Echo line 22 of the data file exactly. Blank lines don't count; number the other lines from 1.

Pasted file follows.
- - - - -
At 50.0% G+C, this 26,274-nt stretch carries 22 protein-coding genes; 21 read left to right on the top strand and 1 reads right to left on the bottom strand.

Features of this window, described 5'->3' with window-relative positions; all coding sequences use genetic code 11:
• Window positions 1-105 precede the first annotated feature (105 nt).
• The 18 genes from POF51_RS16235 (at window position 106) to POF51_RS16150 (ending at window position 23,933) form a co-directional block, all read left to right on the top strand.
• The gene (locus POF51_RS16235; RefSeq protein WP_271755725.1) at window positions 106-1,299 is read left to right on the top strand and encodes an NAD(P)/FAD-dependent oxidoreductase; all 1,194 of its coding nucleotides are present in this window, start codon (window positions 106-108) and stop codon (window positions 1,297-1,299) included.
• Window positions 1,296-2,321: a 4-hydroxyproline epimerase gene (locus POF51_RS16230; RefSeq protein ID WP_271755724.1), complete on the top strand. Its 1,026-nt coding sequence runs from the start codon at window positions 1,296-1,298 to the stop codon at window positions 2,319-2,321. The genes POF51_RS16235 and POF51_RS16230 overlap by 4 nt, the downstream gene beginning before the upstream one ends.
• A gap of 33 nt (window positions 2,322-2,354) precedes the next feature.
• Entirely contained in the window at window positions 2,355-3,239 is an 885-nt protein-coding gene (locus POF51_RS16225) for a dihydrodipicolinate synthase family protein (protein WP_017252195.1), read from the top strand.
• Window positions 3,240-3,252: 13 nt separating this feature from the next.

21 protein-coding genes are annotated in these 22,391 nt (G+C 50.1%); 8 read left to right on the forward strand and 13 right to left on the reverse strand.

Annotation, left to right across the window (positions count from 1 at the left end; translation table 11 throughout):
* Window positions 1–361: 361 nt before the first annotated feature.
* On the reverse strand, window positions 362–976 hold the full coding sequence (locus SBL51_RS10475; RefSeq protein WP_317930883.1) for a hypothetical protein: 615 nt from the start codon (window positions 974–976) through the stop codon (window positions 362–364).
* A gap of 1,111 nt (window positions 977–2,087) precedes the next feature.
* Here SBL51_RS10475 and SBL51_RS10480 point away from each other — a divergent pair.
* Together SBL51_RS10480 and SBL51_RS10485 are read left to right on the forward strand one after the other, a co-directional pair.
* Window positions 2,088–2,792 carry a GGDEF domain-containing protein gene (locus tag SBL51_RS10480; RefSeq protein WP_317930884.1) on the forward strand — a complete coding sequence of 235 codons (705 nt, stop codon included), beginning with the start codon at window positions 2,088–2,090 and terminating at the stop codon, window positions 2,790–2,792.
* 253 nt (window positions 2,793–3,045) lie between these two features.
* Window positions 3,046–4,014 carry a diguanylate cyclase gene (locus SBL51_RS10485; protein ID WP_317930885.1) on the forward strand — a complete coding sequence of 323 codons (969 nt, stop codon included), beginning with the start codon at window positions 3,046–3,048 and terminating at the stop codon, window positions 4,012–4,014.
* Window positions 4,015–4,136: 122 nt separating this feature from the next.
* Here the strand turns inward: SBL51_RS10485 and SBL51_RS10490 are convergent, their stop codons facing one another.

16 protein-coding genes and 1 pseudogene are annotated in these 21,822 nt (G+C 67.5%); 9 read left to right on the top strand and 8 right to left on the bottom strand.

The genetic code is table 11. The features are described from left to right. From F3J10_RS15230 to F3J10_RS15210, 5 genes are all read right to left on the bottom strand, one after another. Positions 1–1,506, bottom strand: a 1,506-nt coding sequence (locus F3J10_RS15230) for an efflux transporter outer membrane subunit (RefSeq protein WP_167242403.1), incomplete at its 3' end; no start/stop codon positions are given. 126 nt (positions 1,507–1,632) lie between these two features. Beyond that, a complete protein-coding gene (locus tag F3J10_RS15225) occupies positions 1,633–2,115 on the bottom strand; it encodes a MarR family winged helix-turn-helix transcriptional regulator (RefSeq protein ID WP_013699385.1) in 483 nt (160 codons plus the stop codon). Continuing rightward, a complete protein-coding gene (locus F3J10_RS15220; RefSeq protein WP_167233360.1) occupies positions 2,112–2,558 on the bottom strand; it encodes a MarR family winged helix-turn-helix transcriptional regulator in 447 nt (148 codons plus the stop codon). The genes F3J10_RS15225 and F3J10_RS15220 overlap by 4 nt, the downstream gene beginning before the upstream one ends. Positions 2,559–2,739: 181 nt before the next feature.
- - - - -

16 protein-coding genes and 1 pseudogene are annotated in these 21,822 nt (G+C 67.5%); 9 read left to right on the top strand and 8 right to left on the bottom strand.